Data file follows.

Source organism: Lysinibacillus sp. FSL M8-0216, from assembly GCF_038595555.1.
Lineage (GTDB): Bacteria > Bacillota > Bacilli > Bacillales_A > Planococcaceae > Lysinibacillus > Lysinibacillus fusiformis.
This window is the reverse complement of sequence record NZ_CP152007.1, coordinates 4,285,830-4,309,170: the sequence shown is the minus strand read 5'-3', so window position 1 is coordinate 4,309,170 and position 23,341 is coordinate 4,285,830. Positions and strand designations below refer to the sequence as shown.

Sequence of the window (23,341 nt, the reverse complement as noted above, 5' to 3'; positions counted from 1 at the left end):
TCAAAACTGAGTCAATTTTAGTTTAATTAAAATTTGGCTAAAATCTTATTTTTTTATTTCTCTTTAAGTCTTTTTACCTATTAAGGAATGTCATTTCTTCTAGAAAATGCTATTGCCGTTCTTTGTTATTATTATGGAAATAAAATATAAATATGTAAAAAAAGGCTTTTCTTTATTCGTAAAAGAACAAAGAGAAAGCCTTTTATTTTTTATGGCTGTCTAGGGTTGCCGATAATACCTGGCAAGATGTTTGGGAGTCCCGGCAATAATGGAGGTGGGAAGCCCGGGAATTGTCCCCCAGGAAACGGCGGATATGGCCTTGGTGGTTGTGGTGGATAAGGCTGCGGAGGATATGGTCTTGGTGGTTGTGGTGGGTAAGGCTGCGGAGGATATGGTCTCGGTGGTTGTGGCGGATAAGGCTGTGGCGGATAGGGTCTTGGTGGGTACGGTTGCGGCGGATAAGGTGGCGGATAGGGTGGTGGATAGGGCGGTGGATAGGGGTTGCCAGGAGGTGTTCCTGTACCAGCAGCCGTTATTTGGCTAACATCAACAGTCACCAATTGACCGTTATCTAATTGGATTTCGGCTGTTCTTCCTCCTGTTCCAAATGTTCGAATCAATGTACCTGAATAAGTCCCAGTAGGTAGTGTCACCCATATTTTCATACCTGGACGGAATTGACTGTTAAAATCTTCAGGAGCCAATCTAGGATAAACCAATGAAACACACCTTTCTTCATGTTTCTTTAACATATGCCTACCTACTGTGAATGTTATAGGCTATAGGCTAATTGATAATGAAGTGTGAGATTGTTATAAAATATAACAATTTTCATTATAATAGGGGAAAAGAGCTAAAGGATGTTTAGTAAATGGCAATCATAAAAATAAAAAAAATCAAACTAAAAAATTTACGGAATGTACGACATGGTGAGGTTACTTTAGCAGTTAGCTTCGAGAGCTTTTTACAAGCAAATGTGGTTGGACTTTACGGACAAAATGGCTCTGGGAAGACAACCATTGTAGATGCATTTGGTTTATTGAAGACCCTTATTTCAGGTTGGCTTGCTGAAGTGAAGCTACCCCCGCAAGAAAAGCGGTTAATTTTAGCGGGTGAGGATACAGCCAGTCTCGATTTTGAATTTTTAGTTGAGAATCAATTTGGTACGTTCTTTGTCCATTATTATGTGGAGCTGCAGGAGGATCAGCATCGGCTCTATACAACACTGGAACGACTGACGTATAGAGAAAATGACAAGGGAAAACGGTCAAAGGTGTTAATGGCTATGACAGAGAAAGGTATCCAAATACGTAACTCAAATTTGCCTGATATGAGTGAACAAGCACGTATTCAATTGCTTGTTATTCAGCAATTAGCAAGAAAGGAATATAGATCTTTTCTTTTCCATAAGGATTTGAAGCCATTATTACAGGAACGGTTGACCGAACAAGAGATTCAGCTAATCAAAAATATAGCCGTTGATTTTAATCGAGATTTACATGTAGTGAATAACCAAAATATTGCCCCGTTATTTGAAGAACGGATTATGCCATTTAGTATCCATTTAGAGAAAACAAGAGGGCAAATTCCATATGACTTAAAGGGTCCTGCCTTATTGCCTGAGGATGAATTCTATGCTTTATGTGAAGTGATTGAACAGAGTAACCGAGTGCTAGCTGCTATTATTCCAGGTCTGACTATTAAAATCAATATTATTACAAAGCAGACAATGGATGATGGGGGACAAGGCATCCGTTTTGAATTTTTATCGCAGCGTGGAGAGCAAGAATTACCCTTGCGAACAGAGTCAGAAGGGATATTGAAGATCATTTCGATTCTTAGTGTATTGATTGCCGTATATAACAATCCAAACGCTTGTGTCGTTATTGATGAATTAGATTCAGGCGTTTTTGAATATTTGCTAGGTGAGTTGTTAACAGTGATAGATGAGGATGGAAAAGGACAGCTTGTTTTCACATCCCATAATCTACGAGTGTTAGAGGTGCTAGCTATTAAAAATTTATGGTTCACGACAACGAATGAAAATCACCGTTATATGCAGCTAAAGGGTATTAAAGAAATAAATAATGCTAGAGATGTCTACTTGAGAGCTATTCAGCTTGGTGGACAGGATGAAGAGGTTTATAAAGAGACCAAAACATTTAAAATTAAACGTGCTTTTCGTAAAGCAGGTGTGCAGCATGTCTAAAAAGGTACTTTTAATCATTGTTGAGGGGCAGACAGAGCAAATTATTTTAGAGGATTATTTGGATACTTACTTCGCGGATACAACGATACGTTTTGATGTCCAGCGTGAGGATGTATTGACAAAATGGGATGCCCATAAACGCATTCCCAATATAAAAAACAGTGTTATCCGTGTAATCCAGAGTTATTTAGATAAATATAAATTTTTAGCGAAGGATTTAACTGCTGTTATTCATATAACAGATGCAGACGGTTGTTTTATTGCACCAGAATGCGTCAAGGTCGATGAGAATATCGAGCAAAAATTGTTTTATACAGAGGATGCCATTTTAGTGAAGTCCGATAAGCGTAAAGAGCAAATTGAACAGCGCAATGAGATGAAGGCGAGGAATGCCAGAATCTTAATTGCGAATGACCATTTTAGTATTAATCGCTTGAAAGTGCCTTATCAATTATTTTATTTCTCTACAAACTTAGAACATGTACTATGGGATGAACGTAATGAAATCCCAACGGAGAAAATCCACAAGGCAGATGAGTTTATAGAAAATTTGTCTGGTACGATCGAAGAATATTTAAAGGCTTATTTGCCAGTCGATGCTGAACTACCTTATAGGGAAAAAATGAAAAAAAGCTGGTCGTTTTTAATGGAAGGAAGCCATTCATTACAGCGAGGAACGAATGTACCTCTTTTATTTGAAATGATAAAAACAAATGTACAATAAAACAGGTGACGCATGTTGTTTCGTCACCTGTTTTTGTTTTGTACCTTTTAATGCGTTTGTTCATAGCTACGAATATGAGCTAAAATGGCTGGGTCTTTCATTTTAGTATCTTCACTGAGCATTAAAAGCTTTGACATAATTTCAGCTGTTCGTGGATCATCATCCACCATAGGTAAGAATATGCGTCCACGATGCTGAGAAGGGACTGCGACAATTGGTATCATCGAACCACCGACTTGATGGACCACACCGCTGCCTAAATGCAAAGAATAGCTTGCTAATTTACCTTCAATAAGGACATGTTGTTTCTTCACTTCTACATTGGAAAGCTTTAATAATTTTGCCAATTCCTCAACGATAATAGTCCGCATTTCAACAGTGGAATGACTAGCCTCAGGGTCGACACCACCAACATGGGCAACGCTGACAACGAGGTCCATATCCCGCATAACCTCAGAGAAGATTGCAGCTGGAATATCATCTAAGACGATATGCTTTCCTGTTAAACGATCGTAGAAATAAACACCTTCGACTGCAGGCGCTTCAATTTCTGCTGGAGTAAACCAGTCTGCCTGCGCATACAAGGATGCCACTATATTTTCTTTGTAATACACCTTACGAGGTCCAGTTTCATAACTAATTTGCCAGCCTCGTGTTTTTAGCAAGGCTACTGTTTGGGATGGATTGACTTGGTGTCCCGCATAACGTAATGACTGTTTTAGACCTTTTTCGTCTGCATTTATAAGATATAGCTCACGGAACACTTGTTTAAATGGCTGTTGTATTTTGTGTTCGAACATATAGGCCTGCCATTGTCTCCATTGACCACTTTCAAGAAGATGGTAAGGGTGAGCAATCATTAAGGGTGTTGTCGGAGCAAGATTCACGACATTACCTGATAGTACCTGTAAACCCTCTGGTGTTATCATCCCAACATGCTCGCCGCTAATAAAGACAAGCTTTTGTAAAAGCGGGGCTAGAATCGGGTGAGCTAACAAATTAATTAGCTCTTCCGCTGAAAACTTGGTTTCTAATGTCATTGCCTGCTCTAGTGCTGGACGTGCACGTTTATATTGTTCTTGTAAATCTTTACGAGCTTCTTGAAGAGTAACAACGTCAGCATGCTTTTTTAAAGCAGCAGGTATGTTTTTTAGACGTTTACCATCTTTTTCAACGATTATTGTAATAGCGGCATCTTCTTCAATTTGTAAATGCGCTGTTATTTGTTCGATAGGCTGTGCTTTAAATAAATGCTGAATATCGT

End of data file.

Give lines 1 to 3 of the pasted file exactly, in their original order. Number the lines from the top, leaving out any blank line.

Source organism: Lysinibacillus sp. FSL M8-0216, from assembly GCF_038595555.1.
Lineage (GTDB): Bacteria > Bacillota > Bacilli > Bacillales_A > Planococcaceae > Lysinibacillus > Lysinibacillus fusiformis.
This window is the reverse complement of sequence record NZ_CP152007.1, coordinates 4,285,830-4,309,170: the sequence shown is the minus strand read 5'-3', so window position 1 is coordinate 4,309,170 and position 23,341 is coordinate 4,285,830. Positions and strand designations below refer to the sequence as shown.